In a crackdown on offshore accounts, the Internal Revenue Service has placed more focus on the disclosure of foreign accounts. In addition, the Foreign Account Tax Compliance Act went into effect in July and requires foreign financial institutions provide the agency information on U.S. taxpayer clients.
A recently unsealed indictment accuses six individuals and six firms located in Belize of helping U.S. taxpayers avoid taxes by setting up offshore accounts. An undercover F.B.I. agent candidly told executives of the Belize firm that he wanted to set up an offshore account to conceal assets, stock ownership and money transfers from the IRS and Securities and Exchange Commission.
The Belize firm described a scheme in which they could open a brokerage account with apparent independent offshore company ownership. This would allow the investor to move money and trade stock without making disclosures to the federal agencies.
Accusations in indictment accuse those associated with the Belize firms of starting the $500 million scheme in 2009. Criminal tax charges filed against the individuals included tax fraud and money laundering, in addition to securities fraud conspiracy.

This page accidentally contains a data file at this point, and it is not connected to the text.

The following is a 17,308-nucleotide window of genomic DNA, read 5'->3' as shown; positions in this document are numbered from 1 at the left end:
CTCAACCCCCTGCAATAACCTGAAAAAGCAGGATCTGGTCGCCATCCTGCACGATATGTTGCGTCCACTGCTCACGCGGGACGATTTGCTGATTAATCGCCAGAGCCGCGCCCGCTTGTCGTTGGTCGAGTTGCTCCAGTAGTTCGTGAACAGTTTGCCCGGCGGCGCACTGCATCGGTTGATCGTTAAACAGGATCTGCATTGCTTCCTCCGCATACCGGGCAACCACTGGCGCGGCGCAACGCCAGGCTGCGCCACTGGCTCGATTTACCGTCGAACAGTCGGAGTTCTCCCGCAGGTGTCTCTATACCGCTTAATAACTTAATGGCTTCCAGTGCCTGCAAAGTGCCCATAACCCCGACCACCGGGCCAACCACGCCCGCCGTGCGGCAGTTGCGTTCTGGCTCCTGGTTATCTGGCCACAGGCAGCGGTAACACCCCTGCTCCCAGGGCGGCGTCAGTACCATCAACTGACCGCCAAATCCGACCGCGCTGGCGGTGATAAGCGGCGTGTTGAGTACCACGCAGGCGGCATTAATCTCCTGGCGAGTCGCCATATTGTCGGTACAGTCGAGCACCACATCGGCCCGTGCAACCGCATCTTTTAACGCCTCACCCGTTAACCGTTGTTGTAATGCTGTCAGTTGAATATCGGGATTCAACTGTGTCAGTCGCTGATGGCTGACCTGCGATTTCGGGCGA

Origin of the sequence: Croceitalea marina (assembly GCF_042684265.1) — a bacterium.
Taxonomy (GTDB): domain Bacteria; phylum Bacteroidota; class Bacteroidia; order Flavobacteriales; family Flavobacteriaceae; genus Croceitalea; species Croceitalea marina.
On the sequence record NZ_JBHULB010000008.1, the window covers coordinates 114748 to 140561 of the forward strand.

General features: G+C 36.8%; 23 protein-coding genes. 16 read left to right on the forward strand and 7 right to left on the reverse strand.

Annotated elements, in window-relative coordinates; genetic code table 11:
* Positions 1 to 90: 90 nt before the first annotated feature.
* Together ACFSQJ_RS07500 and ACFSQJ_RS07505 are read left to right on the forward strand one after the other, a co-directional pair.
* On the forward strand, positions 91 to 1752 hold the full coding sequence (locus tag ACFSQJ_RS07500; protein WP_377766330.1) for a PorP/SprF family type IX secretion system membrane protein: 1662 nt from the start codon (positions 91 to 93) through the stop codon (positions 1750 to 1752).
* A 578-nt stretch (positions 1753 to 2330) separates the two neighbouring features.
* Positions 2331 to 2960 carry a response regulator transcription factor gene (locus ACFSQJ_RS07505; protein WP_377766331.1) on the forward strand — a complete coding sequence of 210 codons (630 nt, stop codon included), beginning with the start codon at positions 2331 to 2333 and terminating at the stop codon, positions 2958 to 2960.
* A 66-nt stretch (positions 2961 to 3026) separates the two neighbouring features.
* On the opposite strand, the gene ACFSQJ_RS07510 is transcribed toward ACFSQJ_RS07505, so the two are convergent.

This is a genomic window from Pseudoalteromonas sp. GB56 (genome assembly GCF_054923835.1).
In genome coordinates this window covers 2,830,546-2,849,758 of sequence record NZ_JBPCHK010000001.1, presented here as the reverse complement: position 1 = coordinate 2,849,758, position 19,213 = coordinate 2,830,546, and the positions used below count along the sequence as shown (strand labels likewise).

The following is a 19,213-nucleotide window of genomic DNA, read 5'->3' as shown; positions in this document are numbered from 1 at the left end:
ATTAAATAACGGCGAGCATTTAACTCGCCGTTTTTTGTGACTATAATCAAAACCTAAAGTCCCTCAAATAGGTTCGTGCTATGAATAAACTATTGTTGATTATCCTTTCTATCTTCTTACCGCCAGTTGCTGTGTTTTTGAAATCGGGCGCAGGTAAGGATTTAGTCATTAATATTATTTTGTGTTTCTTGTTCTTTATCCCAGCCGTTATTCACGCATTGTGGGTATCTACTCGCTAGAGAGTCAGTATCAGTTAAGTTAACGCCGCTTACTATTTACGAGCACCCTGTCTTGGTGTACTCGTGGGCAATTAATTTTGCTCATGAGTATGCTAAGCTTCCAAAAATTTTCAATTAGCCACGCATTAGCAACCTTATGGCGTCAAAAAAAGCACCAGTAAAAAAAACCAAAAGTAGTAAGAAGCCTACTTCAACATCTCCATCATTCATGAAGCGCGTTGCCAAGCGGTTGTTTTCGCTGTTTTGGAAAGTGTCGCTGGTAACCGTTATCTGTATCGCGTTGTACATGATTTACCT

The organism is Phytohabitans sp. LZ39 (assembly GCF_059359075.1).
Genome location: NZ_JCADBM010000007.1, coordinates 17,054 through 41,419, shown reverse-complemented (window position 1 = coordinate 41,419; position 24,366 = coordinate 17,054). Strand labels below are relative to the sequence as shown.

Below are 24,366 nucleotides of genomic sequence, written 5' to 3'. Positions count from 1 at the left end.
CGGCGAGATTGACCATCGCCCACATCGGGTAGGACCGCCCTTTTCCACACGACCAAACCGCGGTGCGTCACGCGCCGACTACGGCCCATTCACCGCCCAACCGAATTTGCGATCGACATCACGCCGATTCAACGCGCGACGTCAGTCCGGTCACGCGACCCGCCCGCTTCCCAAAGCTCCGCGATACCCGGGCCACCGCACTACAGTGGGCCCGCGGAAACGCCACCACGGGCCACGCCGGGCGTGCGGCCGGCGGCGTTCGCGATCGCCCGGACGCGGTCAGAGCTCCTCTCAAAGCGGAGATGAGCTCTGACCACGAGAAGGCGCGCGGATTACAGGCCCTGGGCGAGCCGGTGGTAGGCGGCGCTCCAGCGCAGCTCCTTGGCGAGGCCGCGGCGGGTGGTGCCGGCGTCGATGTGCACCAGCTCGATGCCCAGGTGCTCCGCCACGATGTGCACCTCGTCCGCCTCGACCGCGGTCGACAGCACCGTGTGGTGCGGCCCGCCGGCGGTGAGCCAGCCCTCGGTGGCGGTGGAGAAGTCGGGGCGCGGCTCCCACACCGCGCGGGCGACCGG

The same man, a U.S. citizen, created all six firms. By using PayPal and prepaid MasterCards it became harder to trace funds. The man may have worked with as many as 100 U.S. citizens and residents. Prosecutors have not yet filed any public charges against these clients.
The owner of the firms will appear for arraignment in Florida. The U.S. government is seeking extradition of the others involved. These charges carry very serious penalties. When it becomes apparent that the IRS or U.S. Department of Justice is conducting an investigation, seek the counsel of an experienced taxation defense attorney.
Source: New York Times, "$500 Million Stock Fraud Alleged in Brooklyn Court," Stephanie Clifford, September 9, 2014.